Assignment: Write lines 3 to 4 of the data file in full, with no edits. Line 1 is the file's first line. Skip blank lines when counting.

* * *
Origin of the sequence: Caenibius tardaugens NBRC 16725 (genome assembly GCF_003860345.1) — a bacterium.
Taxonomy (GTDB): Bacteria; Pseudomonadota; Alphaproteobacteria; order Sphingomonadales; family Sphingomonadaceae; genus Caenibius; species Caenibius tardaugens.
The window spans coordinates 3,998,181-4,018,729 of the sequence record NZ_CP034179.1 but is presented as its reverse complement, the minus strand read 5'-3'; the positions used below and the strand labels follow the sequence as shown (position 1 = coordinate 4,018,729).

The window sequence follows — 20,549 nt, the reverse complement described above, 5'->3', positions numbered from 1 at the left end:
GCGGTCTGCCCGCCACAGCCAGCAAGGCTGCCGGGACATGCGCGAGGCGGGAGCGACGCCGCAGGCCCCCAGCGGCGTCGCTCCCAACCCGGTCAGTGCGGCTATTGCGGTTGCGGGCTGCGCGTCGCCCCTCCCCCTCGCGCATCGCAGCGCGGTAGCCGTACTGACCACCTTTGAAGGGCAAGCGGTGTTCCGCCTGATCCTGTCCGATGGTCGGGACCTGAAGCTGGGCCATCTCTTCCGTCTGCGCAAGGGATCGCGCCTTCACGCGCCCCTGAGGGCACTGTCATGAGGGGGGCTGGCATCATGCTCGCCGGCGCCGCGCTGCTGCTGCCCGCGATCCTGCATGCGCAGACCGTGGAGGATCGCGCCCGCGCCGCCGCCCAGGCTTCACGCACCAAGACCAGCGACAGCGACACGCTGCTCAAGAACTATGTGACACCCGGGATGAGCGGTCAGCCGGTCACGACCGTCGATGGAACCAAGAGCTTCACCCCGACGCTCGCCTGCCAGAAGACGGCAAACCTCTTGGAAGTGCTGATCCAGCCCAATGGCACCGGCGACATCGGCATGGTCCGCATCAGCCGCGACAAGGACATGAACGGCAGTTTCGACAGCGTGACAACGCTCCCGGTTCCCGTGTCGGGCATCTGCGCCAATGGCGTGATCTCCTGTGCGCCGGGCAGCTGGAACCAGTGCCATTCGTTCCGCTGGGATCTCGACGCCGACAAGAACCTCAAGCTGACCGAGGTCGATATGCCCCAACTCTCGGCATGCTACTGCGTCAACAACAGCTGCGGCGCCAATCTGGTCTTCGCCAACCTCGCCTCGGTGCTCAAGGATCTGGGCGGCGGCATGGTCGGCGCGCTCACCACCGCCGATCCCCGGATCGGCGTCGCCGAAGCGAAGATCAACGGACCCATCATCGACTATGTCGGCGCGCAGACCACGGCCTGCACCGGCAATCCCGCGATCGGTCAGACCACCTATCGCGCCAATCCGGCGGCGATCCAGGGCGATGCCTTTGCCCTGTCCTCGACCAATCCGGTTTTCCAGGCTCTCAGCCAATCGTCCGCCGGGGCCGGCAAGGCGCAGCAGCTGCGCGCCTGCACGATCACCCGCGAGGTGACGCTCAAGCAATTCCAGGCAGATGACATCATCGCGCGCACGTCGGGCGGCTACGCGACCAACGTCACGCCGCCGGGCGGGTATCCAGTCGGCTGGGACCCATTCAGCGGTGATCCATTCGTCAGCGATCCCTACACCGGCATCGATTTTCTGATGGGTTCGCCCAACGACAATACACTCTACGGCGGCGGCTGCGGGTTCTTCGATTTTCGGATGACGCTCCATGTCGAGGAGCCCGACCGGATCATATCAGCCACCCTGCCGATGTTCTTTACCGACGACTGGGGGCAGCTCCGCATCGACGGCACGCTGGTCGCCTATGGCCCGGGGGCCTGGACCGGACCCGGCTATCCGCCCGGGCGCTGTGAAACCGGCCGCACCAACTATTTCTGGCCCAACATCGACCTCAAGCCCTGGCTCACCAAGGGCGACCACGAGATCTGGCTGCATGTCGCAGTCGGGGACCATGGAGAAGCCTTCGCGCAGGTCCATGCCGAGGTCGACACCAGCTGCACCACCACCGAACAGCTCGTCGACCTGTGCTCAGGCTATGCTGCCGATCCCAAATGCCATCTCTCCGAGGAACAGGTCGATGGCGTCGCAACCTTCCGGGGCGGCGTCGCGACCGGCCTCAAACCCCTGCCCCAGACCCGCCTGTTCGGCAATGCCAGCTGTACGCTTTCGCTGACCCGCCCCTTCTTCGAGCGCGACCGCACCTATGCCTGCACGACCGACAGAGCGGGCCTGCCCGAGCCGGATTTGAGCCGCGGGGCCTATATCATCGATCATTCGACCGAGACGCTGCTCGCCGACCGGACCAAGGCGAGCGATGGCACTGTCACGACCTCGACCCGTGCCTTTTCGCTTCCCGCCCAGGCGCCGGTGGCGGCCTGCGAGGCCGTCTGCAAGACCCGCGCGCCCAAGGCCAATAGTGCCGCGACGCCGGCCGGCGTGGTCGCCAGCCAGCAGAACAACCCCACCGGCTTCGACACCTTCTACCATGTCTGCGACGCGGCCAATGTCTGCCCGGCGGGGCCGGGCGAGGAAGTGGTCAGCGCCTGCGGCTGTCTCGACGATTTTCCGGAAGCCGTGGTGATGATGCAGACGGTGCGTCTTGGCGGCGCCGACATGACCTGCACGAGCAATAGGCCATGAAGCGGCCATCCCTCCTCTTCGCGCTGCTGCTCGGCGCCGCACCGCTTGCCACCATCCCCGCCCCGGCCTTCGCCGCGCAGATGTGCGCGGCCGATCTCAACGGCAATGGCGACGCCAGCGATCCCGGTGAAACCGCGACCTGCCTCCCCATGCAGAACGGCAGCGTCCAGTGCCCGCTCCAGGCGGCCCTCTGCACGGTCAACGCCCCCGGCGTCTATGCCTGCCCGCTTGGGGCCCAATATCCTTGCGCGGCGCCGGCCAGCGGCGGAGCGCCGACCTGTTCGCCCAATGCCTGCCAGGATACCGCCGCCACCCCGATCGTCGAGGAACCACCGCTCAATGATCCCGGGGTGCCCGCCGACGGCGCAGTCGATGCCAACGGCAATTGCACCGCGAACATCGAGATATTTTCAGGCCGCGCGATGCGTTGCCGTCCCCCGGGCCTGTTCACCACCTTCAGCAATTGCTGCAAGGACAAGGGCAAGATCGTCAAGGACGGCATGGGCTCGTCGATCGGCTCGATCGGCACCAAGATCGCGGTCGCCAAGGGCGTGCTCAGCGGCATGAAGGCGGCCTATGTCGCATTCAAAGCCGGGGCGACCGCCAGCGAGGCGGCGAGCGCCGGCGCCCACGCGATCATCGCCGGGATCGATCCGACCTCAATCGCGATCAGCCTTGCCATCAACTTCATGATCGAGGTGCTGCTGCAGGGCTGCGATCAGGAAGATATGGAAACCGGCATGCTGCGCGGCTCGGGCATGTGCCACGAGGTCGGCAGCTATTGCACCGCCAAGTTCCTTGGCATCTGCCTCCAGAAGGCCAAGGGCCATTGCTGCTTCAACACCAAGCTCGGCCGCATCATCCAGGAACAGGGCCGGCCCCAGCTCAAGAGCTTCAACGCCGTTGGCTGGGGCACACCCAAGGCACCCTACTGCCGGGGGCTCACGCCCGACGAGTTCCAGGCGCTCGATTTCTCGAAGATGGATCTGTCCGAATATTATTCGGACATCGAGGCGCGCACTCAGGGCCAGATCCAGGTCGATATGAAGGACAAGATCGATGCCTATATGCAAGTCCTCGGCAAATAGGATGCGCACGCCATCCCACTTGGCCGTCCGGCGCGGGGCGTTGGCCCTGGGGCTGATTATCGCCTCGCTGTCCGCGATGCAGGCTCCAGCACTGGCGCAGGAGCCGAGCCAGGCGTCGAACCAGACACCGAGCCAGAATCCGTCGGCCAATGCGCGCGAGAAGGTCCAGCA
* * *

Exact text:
The window spans coordinates 3,998,181-4,018,729 of the sequence record NZ_CP034179.1 but is presented as its reverse complement, the minus strand read 5'-3'; the positions used below and the strand labels follow the sequence as shown (position 1 = coordinate 4,018,729).

The window sequence follows — 20,549 nt, the reverse complement described above, 5'->3', positions numbered from 1 at the left end: